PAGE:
Jreed

Credit Repair Next Steps - 623 and validation

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So I've been doing a lot of reading and reviewing what others have done.  I'd like to make sure I'm following along the right path. 

 

Story:

Lots of old CC debt.  SOL on everything expires starting in Feb 2014.  However SOL has "technically" expired in WI about 3 years ago as we borrow the shorter SOL.  Deleware has a 3 year SOL, so any DE cards have technically gone beyond the SOL.  This is up for some debate, but I'm willing to fight that battle if need be.

 

Two months back I decided to get aggressive about credit repair instead of simply sitting back.  I had about 4-5 disputes go out to the CRA's and my wife had a few more.  We've since gotten responses on all the CRA stuff.

 

I then followed up with two of my wife accounts, one with AA and another with Chase. 

 

AA: They responded to my validation request with general information and a refusal to remove the negative mark on my CR's.  They did not provide any proof that they owned the debt or really anything else...they only provided a blurb saying it was valid and that they were reporting properly.

Question: Is my next step another letter demanding the proof that they own the debt, or at least some evidence that its a real debt.  OR, is my next step an ITS letter followed up by a suit?  I'm sure I could do either, so looking for a little experience from others here.

I'd prefer to avoid the costs of a suit, but am willing to do it if I have to.

 

 

Chase:  They are the OC.  I have sent them a 623 investigation letter.  They already filed a 1099c on the debt, plus it is beyond the SOL.  They have another week or so to respond. 

Question:  As everyone has fought me every step of the way, I anticipate they will fight me too.  Which means they will respond with a refusal to correct my CR's.  Is my next step an ITS letter, or just go right into the suit.  In this case I actually suspect a letter to their legal dept. might get traction as I've heard their lawyers know they should be reporting a zero balance once they have filed a 1099c.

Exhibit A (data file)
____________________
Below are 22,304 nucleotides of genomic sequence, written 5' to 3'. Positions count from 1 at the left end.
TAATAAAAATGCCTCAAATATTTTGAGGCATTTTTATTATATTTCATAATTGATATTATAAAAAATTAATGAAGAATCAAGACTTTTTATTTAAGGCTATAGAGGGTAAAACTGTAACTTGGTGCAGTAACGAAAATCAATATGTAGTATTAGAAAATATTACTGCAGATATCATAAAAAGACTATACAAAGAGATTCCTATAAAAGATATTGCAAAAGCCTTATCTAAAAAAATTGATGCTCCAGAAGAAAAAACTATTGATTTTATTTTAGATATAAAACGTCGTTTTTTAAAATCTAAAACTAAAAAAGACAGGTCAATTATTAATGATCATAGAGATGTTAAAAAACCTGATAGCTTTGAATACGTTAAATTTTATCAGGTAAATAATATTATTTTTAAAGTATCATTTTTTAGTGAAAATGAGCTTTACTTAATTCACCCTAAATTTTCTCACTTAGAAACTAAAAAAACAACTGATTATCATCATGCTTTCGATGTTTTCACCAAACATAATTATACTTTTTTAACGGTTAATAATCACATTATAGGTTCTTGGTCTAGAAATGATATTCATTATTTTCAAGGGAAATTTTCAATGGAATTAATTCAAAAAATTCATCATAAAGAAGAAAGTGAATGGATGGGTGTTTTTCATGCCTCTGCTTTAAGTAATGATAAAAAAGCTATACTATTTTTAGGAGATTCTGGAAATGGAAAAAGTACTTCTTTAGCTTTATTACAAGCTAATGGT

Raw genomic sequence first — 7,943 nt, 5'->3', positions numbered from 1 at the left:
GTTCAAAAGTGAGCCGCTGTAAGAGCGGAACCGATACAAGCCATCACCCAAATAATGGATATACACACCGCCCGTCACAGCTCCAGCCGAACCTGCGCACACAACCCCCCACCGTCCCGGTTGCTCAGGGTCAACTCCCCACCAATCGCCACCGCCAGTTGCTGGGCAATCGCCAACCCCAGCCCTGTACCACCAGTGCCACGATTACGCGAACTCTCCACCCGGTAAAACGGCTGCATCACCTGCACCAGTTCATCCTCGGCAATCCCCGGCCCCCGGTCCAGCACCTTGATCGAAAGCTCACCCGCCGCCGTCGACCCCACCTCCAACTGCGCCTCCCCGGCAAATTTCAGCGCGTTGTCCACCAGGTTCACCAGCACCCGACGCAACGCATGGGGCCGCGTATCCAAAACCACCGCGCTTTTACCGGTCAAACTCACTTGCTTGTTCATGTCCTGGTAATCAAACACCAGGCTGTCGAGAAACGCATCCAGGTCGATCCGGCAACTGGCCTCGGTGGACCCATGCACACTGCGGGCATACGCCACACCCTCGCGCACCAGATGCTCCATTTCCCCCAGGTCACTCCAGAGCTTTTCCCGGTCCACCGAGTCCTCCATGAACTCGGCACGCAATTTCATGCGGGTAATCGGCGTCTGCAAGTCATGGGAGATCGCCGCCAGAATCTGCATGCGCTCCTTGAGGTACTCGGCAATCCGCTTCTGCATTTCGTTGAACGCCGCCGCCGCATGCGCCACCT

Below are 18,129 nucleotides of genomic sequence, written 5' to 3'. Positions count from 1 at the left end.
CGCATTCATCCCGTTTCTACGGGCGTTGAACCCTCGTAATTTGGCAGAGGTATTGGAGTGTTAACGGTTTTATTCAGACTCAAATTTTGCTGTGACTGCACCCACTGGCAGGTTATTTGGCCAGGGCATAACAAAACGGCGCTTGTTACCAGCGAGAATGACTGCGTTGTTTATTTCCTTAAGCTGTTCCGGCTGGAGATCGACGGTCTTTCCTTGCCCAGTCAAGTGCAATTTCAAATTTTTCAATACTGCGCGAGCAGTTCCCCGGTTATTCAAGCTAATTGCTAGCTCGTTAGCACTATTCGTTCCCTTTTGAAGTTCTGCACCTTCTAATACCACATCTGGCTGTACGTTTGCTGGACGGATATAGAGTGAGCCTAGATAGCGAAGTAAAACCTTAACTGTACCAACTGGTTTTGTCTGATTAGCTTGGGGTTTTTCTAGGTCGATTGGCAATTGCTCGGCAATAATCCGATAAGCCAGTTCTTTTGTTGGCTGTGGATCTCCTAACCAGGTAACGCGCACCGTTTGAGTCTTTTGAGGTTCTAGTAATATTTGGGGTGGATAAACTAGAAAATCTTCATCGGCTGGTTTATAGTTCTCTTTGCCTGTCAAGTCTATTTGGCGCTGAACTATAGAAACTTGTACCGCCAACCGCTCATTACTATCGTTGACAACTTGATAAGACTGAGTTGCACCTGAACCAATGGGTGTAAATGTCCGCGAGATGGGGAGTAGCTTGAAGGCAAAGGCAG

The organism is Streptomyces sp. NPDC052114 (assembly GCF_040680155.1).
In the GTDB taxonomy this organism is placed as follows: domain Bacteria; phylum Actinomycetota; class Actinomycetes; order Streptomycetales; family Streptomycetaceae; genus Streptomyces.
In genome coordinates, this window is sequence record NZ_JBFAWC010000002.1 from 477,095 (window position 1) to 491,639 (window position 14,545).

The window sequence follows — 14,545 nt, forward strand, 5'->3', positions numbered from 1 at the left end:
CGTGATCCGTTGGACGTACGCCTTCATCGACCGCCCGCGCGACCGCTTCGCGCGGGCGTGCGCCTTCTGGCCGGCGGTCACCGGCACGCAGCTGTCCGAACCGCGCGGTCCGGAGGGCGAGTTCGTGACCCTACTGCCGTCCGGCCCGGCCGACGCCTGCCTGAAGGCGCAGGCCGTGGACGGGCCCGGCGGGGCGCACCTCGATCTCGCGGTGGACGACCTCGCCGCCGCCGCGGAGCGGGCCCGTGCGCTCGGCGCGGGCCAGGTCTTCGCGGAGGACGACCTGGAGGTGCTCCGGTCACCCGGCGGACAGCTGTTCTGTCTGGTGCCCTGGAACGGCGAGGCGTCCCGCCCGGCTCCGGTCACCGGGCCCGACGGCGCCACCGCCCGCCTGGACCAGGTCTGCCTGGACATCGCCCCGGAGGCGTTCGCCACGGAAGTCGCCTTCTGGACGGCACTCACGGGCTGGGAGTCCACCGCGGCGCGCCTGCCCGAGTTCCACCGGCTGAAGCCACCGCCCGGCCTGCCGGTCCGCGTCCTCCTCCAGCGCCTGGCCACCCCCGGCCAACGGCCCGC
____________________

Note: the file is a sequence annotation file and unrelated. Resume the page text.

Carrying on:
I have other stuff out there, but these two are the most pressing as AA is killing my wife's credit report.

 

Any thoughts/experiences would be appreciated.  Especially if you've had to go all the way with some of the OC's/Collectors.

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@Jreed

 

 

AA: They responded to my validation request with general information and a refusal to remove the negative mark on my CR's.  They did not provide any proof that they owned the debt or really anything else...they only provided a blurb saying it was valid and that they were reporting properly.

Question: Is my next step another letter demanding the proof that they own the debt, or at least some evidence that its a real debt.  OR, is my next step an ITS letter followed up by a suit?  I'm sure I could do either, so looking for a little experience from others here.

I'd prefer to avoid the costs of a suit, but am willing to do it if I have to.

 

You can demand proof,  but they don't have to provide it.  If you want to send them an intent to sue based on violations of the FCRA (reporting when they don't have any documentation), you can see what they say.  

 

 

Chase:  They are the OC.  I have sent them a 623 investigation letter.  They already filed a 1099c on the debt, plus it is beyond the SOL.  They have another week or so to respond. 

Question:  As everyone has fought me every step of the way, I anticipate they will fight me too.  Which means they will respond with a refusal to correct my CR's.  Is my next step an ITS letter, or just go right into the suit.  In this case I actually suspect a letter to their legal dept. might get traction as I've heard their lawyers know they should be reporting a zero balance once they have filed a 1099c. 

 

If you feel they don't have the documentation that you were late or defaulted, you can send them an intent to sue letter to see what they have.  I'd definitely do that first before actually filing suit.  

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Are the collections all tied to the address you are living at now ?  If not, you should OPT OUT and delete old addresses with the CRA's

 

You have a better chance getting collections deleted from the CRA's if your current address is different than the addresses tied to collections.